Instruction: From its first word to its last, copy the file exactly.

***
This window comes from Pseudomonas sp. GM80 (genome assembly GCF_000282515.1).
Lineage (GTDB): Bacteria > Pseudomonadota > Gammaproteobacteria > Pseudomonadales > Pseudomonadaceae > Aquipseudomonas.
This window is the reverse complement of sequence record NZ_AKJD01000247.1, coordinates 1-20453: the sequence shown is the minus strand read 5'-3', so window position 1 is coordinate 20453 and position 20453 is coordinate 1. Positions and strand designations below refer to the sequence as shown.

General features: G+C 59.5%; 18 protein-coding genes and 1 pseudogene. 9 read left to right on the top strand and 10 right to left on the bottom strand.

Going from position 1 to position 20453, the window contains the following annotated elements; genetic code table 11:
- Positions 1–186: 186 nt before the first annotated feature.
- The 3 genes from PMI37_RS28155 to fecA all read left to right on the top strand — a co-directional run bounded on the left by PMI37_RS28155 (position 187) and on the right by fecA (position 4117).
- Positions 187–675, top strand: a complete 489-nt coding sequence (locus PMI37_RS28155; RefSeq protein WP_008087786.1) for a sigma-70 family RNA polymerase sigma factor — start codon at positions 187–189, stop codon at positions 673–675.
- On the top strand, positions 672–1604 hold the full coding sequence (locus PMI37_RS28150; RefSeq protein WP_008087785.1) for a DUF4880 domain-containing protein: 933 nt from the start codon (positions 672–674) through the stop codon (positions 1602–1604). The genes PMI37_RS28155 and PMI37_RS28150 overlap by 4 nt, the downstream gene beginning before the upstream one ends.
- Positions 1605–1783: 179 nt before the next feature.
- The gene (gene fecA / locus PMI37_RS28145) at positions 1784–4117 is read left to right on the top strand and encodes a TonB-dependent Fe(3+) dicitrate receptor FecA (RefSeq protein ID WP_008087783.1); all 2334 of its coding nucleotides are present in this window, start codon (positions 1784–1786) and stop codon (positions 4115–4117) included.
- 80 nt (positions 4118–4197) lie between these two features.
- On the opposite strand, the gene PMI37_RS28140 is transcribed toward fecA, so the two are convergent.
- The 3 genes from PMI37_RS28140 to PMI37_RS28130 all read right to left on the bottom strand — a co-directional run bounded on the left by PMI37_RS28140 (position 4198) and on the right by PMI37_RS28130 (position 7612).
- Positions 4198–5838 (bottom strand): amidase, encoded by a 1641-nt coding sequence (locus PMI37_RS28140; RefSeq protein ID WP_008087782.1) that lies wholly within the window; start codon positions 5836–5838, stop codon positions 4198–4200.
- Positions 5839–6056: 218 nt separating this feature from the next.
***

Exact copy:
This window comes from Pseudomonas sp. GM80 (genome assembly GCF_000282515.1).
Lineage (GTDB): Bacteria > Pseudomonadota > Gammaproteobacteria > Pseudomonadales > Pseudomonadaceae > Aquipseudomonas.
This window is the reverse complement of sequence record NZ_AKJD01000247.1, coordinates 1-20453: the sequence shown is the minus strand read 5'-3', so window position 1 is coordinate 20453 and position 20453 is coordinate 1. Positions and strand designations below refer to the sequence as shown.

General features: G+C 59.5%; 18 protein-coding genes and 1 pseudogene. 9 read left to right on the top strand and 10 right to left on the bottom strand.

Going from position 1 to position 20453, the window contains the following annotated elements; genetic code table 11:
- Positions 1–186: 186 nt before the first annotated feature.
- The 3 genes from PMI37_RS28155 to fecA all read left to right on the top strand — a co-directional run bounded on the left by PMI37_RS28155 (position 187) and on the right by fecA (position 4117).
- Positions 187–675, top strand: a complete 489-nt coding sequence (locus PMI37_RS28155; RefSeq protein WP_008087786.1) for a sigma-70 family RNA polymerase sigma factor — start codon at positions 187–189, stop codon at positions 673–675.
- On the top strand, positions 672–1604 hold the full coding sequence (locus PMI37_RS28150; RefSeq protein WP_008087785.1) for a DUF4880 domain-containing protein: 933 nt from the start codon (positions 672–674) through the stop codon (positions 1602–1604). The genes PMI37_RS28155 and PMI37_RS28150 overlap by 4 nt, the downstream gene beginning before the upstream one ends.
- Positions 1605–1783: 179 nt before the next feature.
- The gene (gene fecA / locus PMI37_RS28145) at positions 1784–4117 is read left to right on the top strand and encodes a TonB-dependent Fe(3+) dicitrate receptor FecA (RefSeq protein ID WP_008087783.1); all 2334 of its coding nucleotides are present in this window, start codon (positions 1784–1786) and stop codon (positions 4115–4117) included.
- 80 nt (positions 4118–4197) lie between these two features.
- On the opposite strand, the gene PMI37_RS28140 is transcribed toward fecA, so the two are convergent.
- The 3 genes from PMI37_RS28140 to PMI37_RS28130 all read right to left on the bottom strand — a co-directional run bounded on the left by PMI37_RS28140 (position 4198) and on the right by PMI37_RS28130 (position 7612).
- Positions 4198–5838 (bottom strand): amidase, encoded by a 1641-nt coding sequence (locus PMI37_RS28140; RefSeq protein ID WP_008087782.1) that lies wholly within the window; start codon positions 5836–5838, stop codon positions 4198–4200.
- Positions 5839–6056: 218 nt separating this feature from the next.